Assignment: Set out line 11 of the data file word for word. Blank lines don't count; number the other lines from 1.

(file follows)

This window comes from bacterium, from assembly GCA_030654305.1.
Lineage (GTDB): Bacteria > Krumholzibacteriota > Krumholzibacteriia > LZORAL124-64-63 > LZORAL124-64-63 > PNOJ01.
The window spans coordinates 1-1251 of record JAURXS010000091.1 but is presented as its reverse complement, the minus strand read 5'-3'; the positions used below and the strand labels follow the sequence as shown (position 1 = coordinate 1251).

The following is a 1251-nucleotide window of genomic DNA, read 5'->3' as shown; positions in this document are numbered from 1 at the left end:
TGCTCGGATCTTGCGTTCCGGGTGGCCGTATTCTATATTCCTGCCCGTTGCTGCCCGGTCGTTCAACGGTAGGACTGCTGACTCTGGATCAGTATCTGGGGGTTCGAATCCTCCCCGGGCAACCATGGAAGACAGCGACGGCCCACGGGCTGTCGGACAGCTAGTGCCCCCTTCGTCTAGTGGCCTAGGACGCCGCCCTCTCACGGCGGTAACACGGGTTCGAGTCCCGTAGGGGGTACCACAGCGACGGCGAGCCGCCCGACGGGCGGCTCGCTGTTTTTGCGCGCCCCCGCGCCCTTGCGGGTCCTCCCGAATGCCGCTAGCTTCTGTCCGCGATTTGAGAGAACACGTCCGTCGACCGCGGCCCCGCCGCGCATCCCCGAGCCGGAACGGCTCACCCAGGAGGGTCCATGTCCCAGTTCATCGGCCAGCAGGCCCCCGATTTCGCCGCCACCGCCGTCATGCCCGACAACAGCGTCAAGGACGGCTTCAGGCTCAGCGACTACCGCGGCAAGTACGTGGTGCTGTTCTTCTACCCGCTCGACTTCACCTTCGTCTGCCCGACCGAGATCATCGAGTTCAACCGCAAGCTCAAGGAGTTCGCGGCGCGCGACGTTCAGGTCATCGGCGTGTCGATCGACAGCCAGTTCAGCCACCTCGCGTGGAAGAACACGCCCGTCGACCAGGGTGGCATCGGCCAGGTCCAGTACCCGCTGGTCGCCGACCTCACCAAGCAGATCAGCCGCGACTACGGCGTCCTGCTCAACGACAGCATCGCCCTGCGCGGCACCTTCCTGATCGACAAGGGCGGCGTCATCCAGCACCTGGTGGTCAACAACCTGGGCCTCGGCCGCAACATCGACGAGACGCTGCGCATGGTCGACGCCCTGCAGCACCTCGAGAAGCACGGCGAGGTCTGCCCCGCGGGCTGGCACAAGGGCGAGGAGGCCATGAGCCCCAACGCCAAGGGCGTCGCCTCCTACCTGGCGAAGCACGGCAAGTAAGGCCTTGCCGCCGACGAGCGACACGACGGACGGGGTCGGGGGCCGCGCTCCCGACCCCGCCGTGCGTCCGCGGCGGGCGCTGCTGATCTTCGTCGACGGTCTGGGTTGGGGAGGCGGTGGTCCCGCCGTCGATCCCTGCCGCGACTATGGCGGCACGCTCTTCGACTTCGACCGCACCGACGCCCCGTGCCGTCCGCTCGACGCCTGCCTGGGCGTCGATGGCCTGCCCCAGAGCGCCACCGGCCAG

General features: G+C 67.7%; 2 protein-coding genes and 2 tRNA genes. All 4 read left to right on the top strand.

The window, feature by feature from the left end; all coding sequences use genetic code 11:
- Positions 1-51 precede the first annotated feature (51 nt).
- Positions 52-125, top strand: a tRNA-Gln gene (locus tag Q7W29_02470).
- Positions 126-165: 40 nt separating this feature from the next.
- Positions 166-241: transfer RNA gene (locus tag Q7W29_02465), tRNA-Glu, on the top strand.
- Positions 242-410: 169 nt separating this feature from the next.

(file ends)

- Positions 166-241: transfer RNA gene (locus tag Q7W29_02465), tRNA-Glu, on the top strand.